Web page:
“Later that day, he wrote an email to Starbucks Customer Service and got a pretty standardized email saying they were sorry that he ‘felt disrespectful [sic]’ for the way they wrote his name and offered him $5. Clearly, Starbucks missed the point. It was about how you treat people with speech impairments, not how you write names.
“I am writing this not because I want to get anybody into trouble, but because I want to raise awareness among the employees. There are many people with speech disorders who are in a worse position than my friend’s and struggle with self-esteem and self-confidence. Getting this kind of treatment from people, especially service employees, only scars them -- and I beg Starbucks employees to have this in mind.”
Starbucks confirmed the incident and the writing on the cup.
“In retrospect, this could have been handled better,” Starbucks spokesman Reggie Borges told Cox Media on Wednesday. “From our perspective, we have no tolerance for this kind of behavior from our partners. We did a full investigation and that employee is no longer with the company.”
Another Starbucks in Philadelphia provoked national outrage when a store manager called police on two African-American men waiting to meet a friend inside the coffee shop in April.
The manager complained that the men hadn’t purchased anything and wanted to use the restroom.
The two men were arrested by Philadelphia police for trespassing.
They were not charged with any crime.
Starbucks officials apologized and compensated the men following the incident.
Starbucks also closed down over 8,000 stores in May for racial bias training after the incident. Over 175,000 employees participated in the mandatory training program.
Borges told Cox Media that the training was an “important step in the journey to create a welcoming place within all Starbucks stores,” and mocking someone’s speech or any kind of disability is “not tolerated” within the company.
Borges said that the customer was “gracious and understanding” after Starbucks officials apologized for the employee who mocked his speech impediment.
“Coming in to our stores, you should have a positive experience. There really isn’t a training for knowing how to treat other people with respect and kindness,” Borges said. “To be kind, thoughtful and understanding is something we should all have, and we have no tolerance for this kind of behavior.”
A Starbucks worker in Tacoma, Washington, is being credited for her quick thinking after she helped a woman deliver her baby outside the store.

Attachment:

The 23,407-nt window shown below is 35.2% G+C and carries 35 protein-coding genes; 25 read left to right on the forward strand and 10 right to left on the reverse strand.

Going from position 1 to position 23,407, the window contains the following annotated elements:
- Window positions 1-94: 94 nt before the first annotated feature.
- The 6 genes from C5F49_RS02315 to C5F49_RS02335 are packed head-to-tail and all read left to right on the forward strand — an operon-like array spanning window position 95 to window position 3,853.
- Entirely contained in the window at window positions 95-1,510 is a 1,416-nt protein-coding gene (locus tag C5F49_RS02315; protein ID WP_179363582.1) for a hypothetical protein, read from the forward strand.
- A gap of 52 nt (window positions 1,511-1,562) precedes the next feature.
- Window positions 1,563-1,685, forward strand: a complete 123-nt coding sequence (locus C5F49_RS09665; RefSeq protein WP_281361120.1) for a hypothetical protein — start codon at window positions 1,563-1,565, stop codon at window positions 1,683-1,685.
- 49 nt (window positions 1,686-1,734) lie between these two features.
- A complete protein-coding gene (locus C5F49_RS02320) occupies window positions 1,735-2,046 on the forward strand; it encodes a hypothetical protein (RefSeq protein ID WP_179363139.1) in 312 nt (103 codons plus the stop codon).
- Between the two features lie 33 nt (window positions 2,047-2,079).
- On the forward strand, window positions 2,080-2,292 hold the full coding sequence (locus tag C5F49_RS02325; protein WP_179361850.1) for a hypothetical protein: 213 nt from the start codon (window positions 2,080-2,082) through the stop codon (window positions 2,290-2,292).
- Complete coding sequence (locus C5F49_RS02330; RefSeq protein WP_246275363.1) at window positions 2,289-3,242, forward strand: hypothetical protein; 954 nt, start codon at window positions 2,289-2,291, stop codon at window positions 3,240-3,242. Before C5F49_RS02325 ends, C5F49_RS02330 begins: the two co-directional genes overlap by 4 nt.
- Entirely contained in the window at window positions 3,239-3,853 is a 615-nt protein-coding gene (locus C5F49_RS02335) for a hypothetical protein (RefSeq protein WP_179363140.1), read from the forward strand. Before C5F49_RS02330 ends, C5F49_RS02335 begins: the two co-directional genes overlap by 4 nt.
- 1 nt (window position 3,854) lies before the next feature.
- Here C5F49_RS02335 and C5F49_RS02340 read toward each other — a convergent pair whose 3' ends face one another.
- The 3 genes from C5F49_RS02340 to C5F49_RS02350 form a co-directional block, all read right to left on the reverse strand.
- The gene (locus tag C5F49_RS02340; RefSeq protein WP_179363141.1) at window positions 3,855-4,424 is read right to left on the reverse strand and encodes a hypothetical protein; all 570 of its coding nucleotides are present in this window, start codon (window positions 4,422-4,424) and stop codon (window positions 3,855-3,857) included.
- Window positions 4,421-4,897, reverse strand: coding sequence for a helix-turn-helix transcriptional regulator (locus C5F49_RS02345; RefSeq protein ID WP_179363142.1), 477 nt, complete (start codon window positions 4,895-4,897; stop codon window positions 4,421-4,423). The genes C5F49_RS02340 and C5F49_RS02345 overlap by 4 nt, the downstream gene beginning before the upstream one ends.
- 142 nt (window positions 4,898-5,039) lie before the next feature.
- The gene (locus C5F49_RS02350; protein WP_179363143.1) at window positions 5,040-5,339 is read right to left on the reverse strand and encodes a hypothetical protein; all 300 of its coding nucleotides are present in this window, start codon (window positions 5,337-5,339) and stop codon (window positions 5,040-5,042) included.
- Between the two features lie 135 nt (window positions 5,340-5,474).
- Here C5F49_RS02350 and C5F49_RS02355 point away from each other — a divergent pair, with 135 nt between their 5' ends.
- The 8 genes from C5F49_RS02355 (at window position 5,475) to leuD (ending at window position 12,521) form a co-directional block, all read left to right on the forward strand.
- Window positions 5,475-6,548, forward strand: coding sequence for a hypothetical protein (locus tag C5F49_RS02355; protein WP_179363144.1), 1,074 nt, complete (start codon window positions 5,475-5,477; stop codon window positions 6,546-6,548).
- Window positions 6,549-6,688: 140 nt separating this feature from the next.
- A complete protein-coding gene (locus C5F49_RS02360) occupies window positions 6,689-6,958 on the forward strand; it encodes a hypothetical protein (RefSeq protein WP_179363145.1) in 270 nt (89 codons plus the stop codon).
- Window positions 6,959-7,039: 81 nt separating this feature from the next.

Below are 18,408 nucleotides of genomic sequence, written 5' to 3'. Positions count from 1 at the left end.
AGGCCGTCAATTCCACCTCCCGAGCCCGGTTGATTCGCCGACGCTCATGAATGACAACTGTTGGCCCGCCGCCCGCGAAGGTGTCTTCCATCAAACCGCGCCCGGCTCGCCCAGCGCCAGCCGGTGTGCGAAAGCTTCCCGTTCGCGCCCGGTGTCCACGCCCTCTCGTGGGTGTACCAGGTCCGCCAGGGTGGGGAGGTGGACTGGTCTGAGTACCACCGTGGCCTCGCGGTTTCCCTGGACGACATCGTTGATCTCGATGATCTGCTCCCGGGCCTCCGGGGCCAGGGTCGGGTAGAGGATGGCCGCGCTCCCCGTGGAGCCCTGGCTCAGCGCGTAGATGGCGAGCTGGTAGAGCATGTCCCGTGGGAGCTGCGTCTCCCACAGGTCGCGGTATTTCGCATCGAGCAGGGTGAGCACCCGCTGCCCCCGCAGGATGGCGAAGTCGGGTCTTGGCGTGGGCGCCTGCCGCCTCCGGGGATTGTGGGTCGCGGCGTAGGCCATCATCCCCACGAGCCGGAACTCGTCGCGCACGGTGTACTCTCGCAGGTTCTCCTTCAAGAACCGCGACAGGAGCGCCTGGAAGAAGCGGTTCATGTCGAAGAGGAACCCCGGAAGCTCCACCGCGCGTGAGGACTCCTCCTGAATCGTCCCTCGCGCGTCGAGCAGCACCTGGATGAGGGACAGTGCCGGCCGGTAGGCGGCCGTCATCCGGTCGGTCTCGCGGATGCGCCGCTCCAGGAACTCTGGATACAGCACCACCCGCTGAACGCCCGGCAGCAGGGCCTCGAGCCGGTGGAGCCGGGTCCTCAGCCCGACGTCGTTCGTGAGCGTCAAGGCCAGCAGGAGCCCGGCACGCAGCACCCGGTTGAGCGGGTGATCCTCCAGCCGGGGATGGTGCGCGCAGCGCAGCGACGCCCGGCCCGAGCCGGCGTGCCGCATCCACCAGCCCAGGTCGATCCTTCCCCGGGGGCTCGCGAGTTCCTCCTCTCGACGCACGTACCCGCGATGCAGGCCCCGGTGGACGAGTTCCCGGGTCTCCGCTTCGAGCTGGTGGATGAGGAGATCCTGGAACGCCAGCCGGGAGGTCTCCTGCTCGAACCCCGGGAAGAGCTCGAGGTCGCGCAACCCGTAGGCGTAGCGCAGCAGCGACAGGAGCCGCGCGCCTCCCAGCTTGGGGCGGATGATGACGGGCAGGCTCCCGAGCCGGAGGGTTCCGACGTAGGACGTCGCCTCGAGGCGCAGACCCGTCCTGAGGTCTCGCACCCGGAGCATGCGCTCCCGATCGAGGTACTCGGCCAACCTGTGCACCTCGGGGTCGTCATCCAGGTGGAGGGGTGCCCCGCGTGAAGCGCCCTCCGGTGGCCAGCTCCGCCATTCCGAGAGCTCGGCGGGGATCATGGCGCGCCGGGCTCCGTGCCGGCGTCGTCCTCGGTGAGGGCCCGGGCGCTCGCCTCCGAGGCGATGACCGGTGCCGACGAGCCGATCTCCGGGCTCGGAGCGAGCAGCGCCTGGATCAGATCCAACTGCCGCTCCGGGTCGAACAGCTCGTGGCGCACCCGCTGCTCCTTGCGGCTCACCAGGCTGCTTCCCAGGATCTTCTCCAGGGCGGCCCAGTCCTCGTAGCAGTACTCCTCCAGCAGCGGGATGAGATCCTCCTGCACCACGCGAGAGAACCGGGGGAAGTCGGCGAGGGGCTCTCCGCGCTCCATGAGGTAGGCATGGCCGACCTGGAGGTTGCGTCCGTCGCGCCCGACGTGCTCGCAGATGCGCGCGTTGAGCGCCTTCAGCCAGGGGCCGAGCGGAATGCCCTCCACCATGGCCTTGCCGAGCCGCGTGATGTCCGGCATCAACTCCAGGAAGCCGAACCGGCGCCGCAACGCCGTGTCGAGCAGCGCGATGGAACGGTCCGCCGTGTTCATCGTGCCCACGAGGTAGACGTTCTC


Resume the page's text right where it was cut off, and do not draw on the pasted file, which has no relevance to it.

“It all seems kind of like a dream,” Rashelle Rehms said.
Rehms is a shift supervisor at the 24-hour drive-through Starbucks off South 72nd Street in Tacoma where she’s worked for five years. She’s seen some pretty interesting things, but this is the first time she's delivered a baby.
She was working her typical overnight shift when a man knocked on the window around 1 a.m. Friday.
“He said she's laying on the ground about to have a baby,” Rehms said.
Rehms immediately jumped into action.
She grabbed towels and ran out to the grassy slope right outside the store.
“The lady was laying right here, so I got the towels for her, this side,” she said.
Seconds later, the baby was out.
“She said she needed her pants off, so I took those off for her and I noticed the baby was crowning,” Rehms said. “So I asked her to lift her hips so I could put the towels underneath her hips, and as soon as she lifted her hips, the baby came right out.”
Paramedics showed up shortly after.
Video shows other strangers also stopped to help.
Rehms, a mother of two, said she relied on her instincts that morning and went into “mom mode.”
“When you're a mom you kind of go back to those moments when your babies are born,” Rehms said. “There was no really fear. It was just mainly this needs to be done and she needs help.”
Rehms also said she broke store policy when she left the store to help.
"We're proud of Rashelle for her quick thinking and actions until additional help could arrive, and appreciate their quick response as well," a Starbucks spokesperson said in a statement to KIRO-TV.
Later that day, Rehms visited the mom at Tacoma General Hospital. She said mom and baby both appear to be doing well.